Being in the closet did not protect me. I was always under scrutiny, presumed deviant from “normal” masculinities. I was depressed because of the dishonesty I had to subject myself to; but also due to the confusion I suffered trying to navigate society’s linkage of sexual orientation, gender and sex. There were closet communities who held people with a similar anxiety to mine. In these communities we held each other tight in difference, we made best friends.
I finally came out in my early days at university as a sign of protest to hegemonic masculinity and patriarchy. I came out because I felt strong and loved myself, because the closet was becoming too small for big bodies with character and zeal. I didn’t want to steal my boyfriend’s kisses and hand affirmations.
I don’t think individuals should be forced to come out, straight bodies are not. There is secondary trauma from the questioning one undergoes when coming out. Some bodies have not survived this act and commit suicide after coming out due to the rejection. With more gender sensitisation projects maybe individuals would not even need to come out. Being forced to come out is inextricably linked to homophobia and biphobia.
In the 2015 Gauteng City-Region Observatory Quality of Life Survey, only 56% of the respondents said they believed gay and lesbian people deserve equal rights.
*Thembisile Ndaba, 22, writer, Johannesburg
I kept it in for a long time and only came out to the public in April this year. I told my friends “I think I’m gay,” and they said they knew. They said “Duh, we’ve just been waiting for you to be in a relationship with a women.”
I never dated in high school and was the only friend without a man. It wasn’t because I couldn’t, I went to an all girls Catholic school. There used to be this thing where all the girls who came out in high school were alienated. People thought they were just going with the wind and trying to be trendy and trying to be different.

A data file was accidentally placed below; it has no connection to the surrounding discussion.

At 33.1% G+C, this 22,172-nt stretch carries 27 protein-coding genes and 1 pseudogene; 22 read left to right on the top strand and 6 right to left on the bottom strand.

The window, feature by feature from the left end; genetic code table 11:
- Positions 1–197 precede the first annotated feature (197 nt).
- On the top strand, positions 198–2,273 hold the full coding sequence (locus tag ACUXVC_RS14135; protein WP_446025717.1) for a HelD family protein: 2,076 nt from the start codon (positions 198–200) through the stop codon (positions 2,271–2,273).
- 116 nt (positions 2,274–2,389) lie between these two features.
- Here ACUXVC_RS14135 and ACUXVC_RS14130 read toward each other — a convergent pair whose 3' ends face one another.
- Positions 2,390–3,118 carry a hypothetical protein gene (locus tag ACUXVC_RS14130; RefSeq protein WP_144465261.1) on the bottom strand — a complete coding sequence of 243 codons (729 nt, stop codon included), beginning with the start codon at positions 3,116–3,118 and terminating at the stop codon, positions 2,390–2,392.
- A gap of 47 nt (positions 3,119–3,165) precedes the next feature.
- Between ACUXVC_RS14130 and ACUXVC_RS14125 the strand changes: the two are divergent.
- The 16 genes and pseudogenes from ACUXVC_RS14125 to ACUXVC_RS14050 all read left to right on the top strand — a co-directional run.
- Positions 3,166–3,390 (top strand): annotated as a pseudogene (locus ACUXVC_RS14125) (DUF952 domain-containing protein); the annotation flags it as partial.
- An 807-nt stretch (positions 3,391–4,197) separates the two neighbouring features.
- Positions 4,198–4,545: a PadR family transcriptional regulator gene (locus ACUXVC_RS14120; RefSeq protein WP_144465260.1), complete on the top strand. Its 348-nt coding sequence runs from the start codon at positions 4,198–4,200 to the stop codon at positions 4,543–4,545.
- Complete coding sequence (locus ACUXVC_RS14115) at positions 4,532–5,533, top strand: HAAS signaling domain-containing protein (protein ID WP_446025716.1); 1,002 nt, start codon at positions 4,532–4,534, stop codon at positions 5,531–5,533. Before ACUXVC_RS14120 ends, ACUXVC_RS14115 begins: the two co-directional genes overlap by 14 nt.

I kept it in because I was never one for attention and I knew that it would get to a point where everyone knew. My teachers loved me and I had this thing at the back of my head where I needed to impress my staunch Catholic white teachers. It fucked me up. I didn’t think keeping it in was an issue.
I tried to suppress it so much and thought if I could suppress it I was in control. The woman I am dating went to high school with me and I realised if I didn’t suppress it we could have started this a long time ago.
It is so much easier to talk about things [now]. My friends and siblings know. [They] were so okay with it. I feel a little more free. I love my parents and I’d like to think they love me but their love is very conditional. I feel like I have a little more space but I am still cramped.
I need people to stop thinking of being queer as this hypersexualised thing. Whenever people think of gay people they just think sex. It is a relationship, not just sex. Stop hypersexualising queer people.
The South African constitution protect the rights of the queer community but in practice, many are yet to lead safe lives.
*Names have been changed to protect identity.